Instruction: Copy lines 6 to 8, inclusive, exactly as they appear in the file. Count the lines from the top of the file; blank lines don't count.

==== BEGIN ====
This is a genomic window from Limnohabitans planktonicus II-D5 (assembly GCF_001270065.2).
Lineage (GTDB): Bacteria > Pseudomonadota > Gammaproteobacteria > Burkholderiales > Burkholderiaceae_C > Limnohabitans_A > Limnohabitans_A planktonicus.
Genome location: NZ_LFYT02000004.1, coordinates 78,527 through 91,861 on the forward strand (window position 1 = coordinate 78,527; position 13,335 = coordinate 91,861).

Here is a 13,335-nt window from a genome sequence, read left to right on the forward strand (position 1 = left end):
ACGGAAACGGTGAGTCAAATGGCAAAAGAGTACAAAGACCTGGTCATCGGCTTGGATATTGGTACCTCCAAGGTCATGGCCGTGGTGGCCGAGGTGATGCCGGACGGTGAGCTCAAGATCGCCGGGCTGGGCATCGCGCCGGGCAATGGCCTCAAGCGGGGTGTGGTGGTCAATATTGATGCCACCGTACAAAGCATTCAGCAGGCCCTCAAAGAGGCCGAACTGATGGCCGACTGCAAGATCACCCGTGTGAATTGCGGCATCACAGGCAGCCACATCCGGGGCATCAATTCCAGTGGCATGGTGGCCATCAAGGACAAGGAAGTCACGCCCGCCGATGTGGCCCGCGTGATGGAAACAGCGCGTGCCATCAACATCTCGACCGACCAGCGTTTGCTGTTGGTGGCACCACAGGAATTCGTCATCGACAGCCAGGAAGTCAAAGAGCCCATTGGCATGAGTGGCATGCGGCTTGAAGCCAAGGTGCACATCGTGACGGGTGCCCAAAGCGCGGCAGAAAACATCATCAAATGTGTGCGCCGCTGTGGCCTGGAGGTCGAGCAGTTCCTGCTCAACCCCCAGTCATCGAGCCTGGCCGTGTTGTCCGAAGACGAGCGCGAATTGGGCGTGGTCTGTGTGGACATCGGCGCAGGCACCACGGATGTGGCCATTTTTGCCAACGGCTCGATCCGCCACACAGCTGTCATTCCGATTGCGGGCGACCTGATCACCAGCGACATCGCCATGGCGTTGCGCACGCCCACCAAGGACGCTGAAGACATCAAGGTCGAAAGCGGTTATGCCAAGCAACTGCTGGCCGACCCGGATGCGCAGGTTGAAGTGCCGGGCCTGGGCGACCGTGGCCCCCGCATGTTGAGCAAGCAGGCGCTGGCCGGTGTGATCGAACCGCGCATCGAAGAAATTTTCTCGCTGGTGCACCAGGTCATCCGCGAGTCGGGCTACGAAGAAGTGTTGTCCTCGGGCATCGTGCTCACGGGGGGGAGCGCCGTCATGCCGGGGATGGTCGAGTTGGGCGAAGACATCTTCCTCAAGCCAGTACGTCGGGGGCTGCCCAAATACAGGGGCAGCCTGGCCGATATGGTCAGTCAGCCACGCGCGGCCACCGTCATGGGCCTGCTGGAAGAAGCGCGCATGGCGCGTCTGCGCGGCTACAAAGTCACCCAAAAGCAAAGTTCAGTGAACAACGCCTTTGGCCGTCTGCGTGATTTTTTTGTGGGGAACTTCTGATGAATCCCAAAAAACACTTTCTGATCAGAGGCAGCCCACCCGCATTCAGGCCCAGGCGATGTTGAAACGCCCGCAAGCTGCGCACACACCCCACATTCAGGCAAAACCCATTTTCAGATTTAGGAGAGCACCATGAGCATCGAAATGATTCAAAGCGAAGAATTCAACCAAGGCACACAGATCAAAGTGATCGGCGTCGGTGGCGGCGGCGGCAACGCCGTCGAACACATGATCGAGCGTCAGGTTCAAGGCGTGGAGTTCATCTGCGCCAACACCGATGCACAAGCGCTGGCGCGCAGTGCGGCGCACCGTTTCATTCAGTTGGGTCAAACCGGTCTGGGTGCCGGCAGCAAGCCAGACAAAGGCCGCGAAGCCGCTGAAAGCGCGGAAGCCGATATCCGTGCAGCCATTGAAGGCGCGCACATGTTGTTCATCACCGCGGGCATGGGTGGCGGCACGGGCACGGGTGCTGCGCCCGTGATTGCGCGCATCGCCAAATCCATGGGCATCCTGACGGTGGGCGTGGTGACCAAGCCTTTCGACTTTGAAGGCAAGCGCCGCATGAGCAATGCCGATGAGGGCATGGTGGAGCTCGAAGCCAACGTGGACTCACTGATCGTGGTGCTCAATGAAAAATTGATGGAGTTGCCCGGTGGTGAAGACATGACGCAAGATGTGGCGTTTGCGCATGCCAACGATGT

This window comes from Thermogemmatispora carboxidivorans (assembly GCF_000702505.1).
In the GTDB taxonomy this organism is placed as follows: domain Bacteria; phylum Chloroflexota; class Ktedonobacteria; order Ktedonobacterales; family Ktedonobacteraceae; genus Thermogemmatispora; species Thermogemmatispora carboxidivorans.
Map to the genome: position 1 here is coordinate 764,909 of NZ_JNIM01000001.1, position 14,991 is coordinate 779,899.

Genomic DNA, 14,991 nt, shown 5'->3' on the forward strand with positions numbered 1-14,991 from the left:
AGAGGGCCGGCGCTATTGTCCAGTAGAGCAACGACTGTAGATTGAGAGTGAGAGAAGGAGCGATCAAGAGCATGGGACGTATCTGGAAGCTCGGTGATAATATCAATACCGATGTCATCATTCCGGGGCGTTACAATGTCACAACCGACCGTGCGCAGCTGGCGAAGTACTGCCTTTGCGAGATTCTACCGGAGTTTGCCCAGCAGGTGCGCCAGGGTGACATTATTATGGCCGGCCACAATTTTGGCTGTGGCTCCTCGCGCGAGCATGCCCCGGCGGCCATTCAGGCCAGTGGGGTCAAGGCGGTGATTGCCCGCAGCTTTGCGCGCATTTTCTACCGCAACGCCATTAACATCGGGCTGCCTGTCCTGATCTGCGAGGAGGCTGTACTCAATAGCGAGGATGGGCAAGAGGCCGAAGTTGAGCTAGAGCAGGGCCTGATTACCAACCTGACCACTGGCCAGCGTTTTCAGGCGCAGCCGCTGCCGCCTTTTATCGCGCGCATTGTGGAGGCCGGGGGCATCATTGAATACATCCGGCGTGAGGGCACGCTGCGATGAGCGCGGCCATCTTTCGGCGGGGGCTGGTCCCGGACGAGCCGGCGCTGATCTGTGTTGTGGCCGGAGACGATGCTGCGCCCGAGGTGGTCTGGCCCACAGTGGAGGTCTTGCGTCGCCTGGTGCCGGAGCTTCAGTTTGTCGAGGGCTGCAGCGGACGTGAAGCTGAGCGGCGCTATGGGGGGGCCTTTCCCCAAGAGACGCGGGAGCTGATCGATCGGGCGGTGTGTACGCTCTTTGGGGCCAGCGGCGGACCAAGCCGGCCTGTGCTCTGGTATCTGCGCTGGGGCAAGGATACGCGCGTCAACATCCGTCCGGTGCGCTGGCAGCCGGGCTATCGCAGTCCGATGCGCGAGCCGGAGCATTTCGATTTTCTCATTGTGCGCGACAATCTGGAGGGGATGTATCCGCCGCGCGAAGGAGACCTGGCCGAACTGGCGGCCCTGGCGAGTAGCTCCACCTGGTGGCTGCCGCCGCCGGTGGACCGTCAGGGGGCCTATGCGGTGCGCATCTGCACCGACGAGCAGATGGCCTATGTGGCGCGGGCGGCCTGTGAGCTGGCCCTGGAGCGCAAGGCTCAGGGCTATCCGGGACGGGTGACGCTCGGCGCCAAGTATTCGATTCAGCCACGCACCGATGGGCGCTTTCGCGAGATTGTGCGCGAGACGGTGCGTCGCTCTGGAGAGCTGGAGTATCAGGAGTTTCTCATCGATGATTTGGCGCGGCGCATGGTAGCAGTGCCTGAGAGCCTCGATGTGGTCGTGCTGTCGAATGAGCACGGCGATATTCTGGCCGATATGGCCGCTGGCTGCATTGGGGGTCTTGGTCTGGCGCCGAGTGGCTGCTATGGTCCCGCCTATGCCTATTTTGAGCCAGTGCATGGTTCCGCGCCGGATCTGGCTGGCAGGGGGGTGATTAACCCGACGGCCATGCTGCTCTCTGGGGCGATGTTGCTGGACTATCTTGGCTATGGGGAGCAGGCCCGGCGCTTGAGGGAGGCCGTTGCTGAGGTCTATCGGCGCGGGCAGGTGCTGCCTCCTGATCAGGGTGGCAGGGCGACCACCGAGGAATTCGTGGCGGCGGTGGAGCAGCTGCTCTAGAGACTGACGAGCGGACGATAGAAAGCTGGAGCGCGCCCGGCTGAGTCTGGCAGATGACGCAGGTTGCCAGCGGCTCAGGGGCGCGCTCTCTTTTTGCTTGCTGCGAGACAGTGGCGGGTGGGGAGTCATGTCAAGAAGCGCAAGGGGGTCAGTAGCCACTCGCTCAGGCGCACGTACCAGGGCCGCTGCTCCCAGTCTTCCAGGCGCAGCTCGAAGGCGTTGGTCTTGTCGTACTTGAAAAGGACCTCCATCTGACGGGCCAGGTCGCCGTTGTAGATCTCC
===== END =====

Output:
This window comes from Thermogemmatispora carboxidivorans (assembly GCF_000702505.1).
In the GTDB taxonomy this organism is placed as follows: domain Bacteria; phylum Chloroflexota; class Ktedonobacteria; order Ktedonobacterales; family Ktedonobacteraceae; genus Thermogemmatispora; species Thermogemmatispora carboxidivorans.
Map to the genome: position 1 here is coordinate 764,909 of NZ_JNIM01000001.1, position 14,991 is coordinate 779,899.